When should I tell people I’m pregnant again after miscarriage?

When's the right time to share the news about your new pregnancy – with your partner, your family, your friends? Will it help to wait or to tell people early on?

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Getting pregnant again after a miscarriage can be an overwhelming mix of wonderful and worrying. For mingling with your joy at conceiving, there’s the anxiety about how things will progress. Not to mention the grief you’re still carrying for the baby you lost.

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And then there’s the not-so-small matter of when is the right time to tell other people about your new pregnancy. Is it wise to wait till your pregnancy’s further along and you’re (hopefully) worrying a little less? Or is it better to tell people straightaway?

“It is normal and understandable to be anxious when pregnant after a loss,” says Ruth Bender Atik from the Miscarriage Association. “Having had the rug pulled out from under you before, it is hard to feel confident that all will be well this time. Getting support early on from people who listen and understand can really help you through.”

But, as Ruth acknowledges, there’s no right or wrong time to break the news, and it may be that, in the emotionally challenging early days of your pregnancy, you’d feel better – for whatever reason –  seeking support in an online forum (like MadeForMums Chat) or from a healthcare professional, rather than from your friends and family.

Here, we’ve pulled together here some of the things you may want to consider – including how other women have felt in this situation – but, ultimately, when it comes to announcing your new pregnancy, you have to do the right thing for yourself…

When should you tell your partner?

You may want to tell your partner the moment you see the dark line on the pregnancy test. Or you may, like Ann Marie who took part in MadeForMums Bump Project research, want to wait a while before sharing the news with your other half.

“I didn’t know what to do for a week,” she says. “I was sitting on it. I’d been through a miscarriage and that was really difficult so I think, more than anything, I just wanted to give myself time to process it before I told my partner – even though he is super-supportive and lovely.

“When I did decide to tell him, I did want to tell him a sweet way so I got a little Babygro and it said, ‘Me and my mum love Daddy’, and he just smiled at me and kind of gave me a big hug and a kiss.”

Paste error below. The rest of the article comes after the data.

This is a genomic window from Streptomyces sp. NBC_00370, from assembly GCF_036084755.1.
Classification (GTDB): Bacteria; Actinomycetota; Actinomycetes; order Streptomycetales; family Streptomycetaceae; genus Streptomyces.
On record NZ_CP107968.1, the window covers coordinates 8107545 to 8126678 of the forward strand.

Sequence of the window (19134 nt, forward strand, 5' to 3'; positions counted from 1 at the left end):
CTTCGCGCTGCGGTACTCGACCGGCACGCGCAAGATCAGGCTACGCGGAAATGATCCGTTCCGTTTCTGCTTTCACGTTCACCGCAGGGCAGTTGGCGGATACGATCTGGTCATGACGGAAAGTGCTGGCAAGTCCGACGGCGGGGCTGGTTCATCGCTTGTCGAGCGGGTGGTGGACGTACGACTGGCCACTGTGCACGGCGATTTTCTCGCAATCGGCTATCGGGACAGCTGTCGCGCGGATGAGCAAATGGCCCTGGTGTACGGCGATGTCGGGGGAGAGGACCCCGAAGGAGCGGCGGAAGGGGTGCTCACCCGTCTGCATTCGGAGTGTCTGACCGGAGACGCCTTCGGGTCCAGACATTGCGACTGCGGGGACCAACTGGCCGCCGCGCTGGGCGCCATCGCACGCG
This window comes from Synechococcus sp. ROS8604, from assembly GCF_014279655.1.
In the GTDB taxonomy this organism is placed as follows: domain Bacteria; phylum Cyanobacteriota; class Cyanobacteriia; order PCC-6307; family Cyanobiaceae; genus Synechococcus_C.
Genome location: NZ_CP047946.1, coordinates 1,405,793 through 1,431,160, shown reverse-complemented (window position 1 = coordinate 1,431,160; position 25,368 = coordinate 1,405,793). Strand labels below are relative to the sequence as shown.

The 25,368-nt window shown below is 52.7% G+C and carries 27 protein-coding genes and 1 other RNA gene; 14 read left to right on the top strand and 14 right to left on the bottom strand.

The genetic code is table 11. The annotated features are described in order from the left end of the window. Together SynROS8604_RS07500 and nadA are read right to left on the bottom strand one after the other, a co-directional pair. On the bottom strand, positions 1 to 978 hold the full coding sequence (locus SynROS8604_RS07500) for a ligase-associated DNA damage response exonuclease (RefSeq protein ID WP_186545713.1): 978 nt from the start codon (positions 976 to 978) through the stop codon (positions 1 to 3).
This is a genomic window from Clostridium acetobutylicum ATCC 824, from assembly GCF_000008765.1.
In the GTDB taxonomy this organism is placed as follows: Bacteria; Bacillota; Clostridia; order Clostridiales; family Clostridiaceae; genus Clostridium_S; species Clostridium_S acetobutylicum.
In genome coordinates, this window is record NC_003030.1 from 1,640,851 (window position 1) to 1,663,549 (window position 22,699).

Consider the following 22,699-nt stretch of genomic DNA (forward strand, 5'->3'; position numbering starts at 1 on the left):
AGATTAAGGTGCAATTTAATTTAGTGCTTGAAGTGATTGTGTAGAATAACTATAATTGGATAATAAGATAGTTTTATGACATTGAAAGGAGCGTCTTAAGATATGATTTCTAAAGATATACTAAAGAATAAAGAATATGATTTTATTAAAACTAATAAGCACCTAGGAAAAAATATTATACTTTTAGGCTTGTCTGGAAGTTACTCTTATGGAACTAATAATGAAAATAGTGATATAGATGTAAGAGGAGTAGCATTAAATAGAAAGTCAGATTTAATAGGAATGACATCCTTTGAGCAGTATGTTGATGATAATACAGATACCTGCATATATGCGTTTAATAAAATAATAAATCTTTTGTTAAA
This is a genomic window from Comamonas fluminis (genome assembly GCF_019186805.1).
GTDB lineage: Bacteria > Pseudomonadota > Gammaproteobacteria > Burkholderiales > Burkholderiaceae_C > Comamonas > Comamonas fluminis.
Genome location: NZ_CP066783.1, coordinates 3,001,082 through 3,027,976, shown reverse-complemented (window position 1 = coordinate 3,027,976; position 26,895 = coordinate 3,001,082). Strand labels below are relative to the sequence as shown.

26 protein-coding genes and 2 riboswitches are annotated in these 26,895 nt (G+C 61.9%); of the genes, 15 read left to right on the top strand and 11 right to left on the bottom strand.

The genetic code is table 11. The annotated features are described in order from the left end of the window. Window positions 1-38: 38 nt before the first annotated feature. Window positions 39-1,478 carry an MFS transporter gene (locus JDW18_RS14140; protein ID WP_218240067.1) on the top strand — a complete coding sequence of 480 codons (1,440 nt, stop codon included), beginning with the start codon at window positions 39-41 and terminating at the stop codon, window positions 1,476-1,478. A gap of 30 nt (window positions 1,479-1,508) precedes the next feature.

Whether you decide to share straightaway or wait, what’s maybe more important is to be prepared for the fact that your partner may not necessarily react to your news in the way you might be expecting.

“Your experience of pregnancy loss may have brought you and your partner closer,” says Ruth, “or it may have put your relationship under strain.

“And you each may feel differently about this pregnancy. Perhaps one of you was more worried than the other about trying again, or one of you is feeling more optimistic than the other this time. You may be hiding your real feelings to protect your partner and that can be stressful in itself.

“But if you can find a way – early on – to talk to each other about how you are feeling, it may help you support each other.”

When is the best time to tell family and friends?

This can be a really hard one. But again, remember that this is about you, not them. And if you want to keep the news all to yourself for a long while or some people early on but not tell others till later, then that’s fine.

“You may feel reluctant to ‘announce’ your pregnancy to everyone, especially in those first few weeks, just in case things go wrong and you have to ‘un-tell’ everyone,” says Ruth.

That’s certainly how MadeForMums Chat forum poster Osborne felt. “I really haven’t enjoyed telling people,” she posted. “It makes me feel nervous again about what might happen, and I just wanted to keep control of it, I guess.”

And MrsMc88 who also posts on our MadeForMums Chat forum has decided, for just those reasons, not to tell people for as long as possible. “We have no intentions of telling anyone for as long as possible for fear of what might happen again,” she posted. “Our 1st scan is this Friday and, even if all is well, we won’t tell anyone. The plan is to tell people at 20 weeks.”